Whether engaged in an asymmetric fight with an insurgent or a conventional battle with a “near-peer” adversary, today's battlefield presents combatants with significant challenges. Rapidly advancing technology and increased lethality of weapon systems have forced the military to develop and deliver more effective technologies to protect our air and vehicle crews. One such critical technology – laser detecting systems – is designed to detect and alert crews to laser-aided threats.
The number and types of laser-aided threats that are present on today's battlefield have increased exponentially over the past decade. These systems use a laser to increase a weapon's probability of a hit and kill of its adversary. These types of lasers typically fall within three categories: Laser Range Finders (LRF), Laser Target Designators (LTD) and Beamrider Missiles (LBR). Examples of each of these types of laser-aided weapons systems are depicted in Figure 1. Each of these examples poses significant risks to unknowing air and vehicle crews on today's battlefield.
Laser Range Finders and Laser Designators
Laser range finders are the most prevalent laser-aided systems found today. They are relatively cheap to produce and export. They are typically used as a single pulse designed to send and receive the reflection of laser energy in order to calculate distance to a target. These systems can range from an embedded laser in a sophisticated fire control system to a low-power model as part of ranging binoculars. These systems have become so cheap and easy to produce that some have even made their way into commercial applications such as handheld devices that allow a golfer to determine which club to use to reach the green.
Like range finders, laser designators have also become increasingly prevalent as part of the world's armed forces standard inventory. Laser designators are primarily used to mark a target for a projectile and then use the laser to help the projectile hone in on its intended target. Designators have multiple pulses and can be encoded to achieve better accuracy with their corresponding weapons. Typically, the system is not employed until the projectile is closer to terminal impact. This minimizes the time for a targeted crew to identify it is being “painted” until the projectile strikes its intended target.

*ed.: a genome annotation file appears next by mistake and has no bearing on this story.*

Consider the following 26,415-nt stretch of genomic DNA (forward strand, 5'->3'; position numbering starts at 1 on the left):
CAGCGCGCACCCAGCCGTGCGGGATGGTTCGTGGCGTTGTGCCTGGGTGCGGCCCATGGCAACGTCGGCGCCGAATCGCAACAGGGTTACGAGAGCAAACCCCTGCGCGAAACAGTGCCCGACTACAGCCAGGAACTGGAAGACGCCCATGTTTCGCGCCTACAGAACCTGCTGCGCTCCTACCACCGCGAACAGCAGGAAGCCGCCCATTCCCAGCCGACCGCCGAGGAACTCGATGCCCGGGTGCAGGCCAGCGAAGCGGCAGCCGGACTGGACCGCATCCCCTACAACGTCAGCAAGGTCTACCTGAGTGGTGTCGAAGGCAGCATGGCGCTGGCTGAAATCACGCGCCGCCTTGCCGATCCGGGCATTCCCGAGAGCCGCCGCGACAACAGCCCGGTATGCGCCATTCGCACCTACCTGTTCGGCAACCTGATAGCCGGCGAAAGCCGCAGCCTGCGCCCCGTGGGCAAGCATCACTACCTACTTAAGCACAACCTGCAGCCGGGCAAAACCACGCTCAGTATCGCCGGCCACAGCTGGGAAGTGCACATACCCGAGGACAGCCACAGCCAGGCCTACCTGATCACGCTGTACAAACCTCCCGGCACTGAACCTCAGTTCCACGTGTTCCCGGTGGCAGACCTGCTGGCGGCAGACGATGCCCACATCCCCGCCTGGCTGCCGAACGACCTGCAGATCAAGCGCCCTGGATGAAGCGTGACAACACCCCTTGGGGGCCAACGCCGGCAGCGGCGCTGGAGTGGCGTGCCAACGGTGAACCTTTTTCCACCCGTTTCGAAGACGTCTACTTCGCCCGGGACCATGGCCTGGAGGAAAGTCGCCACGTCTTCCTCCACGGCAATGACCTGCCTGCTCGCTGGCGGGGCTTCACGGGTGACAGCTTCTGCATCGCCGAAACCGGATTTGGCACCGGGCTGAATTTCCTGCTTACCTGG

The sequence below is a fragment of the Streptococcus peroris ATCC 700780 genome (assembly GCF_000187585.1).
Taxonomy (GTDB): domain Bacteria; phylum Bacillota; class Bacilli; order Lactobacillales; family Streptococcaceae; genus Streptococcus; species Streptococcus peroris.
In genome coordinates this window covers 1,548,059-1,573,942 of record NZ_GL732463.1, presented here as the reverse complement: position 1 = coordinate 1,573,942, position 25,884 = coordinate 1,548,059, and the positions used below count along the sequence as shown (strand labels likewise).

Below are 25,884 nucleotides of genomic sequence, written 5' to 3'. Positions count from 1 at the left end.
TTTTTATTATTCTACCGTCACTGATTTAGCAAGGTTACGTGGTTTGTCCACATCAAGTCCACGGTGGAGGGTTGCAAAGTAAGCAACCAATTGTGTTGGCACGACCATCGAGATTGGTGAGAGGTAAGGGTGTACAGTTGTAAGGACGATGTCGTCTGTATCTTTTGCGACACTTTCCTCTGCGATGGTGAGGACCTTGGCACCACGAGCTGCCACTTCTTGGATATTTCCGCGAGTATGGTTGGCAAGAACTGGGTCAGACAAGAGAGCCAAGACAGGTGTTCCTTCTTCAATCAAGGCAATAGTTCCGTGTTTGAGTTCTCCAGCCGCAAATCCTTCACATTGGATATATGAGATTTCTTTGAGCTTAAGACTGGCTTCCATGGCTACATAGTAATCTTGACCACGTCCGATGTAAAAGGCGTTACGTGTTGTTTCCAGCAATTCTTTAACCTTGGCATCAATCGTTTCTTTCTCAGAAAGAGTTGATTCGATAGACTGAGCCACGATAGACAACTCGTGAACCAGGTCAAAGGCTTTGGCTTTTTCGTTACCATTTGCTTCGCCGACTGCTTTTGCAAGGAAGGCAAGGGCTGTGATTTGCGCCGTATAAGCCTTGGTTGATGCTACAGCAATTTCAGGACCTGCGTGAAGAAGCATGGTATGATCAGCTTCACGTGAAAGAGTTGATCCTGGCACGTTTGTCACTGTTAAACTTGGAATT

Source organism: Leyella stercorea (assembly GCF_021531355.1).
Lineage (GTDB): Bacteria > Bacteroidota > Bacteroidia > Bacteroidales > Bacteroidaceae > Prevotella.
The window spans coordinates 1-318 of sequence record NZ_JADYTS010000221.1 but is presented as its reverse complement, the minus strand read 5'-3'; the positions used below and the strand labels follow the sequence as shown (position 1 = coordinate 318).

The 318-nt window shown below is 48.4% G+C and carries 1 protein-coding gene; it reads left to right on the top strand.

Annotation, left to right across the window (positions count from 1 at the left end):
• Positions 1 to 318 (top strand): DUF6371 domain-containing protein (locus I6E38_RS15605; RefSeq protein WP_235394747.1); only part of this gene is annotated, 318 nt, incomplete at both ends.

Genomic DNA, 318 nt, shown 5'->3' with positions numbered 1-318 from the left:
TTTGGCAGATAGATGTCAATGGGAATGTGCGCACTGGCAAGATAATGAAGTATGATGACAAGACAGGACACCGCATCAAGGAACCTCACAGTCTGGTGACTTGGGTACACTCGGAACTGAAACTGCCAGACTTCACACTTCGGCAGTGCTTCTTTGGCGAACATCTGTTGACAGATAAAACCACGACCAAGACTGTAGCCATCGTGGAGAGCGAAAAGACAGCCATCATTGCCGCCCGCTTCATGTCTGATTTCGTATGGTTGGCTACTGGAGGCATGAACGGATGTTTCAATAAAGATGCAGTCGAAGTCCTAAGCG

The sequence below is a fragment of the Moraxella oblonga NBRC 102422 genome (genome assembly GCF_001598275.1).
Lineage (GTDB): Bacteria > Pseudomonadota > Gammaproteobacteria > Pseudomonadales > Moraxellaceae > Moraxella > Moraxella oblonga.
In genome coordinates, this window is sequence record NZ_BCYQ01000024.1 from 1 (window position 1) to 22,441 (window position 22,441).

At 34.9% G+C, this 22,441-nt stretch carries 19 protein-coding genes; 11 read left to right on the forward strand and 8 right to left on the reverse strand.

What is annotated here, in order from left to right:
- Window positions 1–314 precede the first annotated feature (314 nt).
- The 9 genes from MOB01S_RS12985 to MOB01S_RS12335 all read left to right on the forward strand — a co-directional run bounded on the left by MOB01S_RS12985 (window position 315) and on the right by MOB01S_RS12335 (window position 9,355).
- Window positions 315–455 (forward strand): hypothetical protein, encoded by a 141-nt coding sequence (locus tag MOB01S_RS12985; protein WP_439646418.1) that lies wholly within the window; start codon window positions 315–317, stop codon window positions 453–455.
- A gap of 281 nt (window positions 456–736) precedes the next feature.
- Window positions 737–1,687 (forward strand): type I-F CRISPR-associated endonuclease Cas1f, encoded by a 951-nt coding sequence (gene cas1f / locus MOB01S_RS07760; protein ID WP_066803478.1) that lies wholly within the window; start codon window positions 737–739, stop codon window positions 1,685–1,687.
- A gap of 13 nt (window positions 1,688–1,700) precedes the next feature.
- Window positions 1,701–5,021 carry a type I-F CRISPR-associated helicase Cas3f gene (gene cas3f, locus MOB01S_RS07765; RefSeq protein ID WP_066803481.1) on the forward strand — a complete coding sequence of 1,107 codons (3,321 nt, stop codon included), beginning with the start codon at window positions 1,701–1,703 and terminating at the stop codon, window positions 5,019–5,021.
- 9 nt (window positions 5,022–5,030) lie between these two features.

Typically, laser range finders and designators fall within two wavelengths: 1.06 µm (non-eye-safe) and 1.54 µm (eye-safe). Over 90 percent of these use solid state ionic rods for their material (Nd: YAG, Nd: glass, Er: YAG) and have peak powers in excess of 1MW.
The most lethal of all laser-aided threats, the beamrider missile is a family of weapons designed to use a laser to steer a projectile onto an enemy platform. The major difference between this type of system and those that employ either a range finder or designator is that the laser energy is concentrated not on the intended platform, but rather on the tail end of the inbound missile. This low signal strength makes this type of system much harder to detect initially. Over time, as the missile gets closer to its intended target, signal strength increases. Early detection is essential to maximizing warning and reaction time for the targeted crew.
These systems typically come in both continuous wave (CW) and pulse wave (PW) configurations. Depending on the application, the missile itself may be able to fly at subsonic or supersonic speeds, significantly impacting the need for early warning times.
An example of this type of system is the Russian-built AT-14 Kornet Anti-Tank Guided Missile (ATGM). First introduced in 1998, the Kornet is a 152mm caliber munition with the capability to penetrate over 1000mm of rolled homogeneous armor (RHA). It has a maximum effective range of 5.5 km and has been sold to over 25 countries, making it one of the most lethal and proliferated ATGMs in the world. Figure 2 depicts the Kornet ATGM launcher and missile.
The Kornet most recently has been employed by the Islamic State of Iraq and Syria (ISIS) against the Iraqi army. A recent video posted to YouTube shows just how powerful the weapon system can be to an unsuspecting tank crew (Figure 3).
Laser Warning Systems
UTC Aerospace Systems has been designing and manufacturing laser warning systems for over 40 years. They have delivered over 4,000 airborne and 2,000 ground systems to both U.S. and non-U.S. government customers, and their systems are deployed on a number of rotorcraft and ground combat vehicle platforms.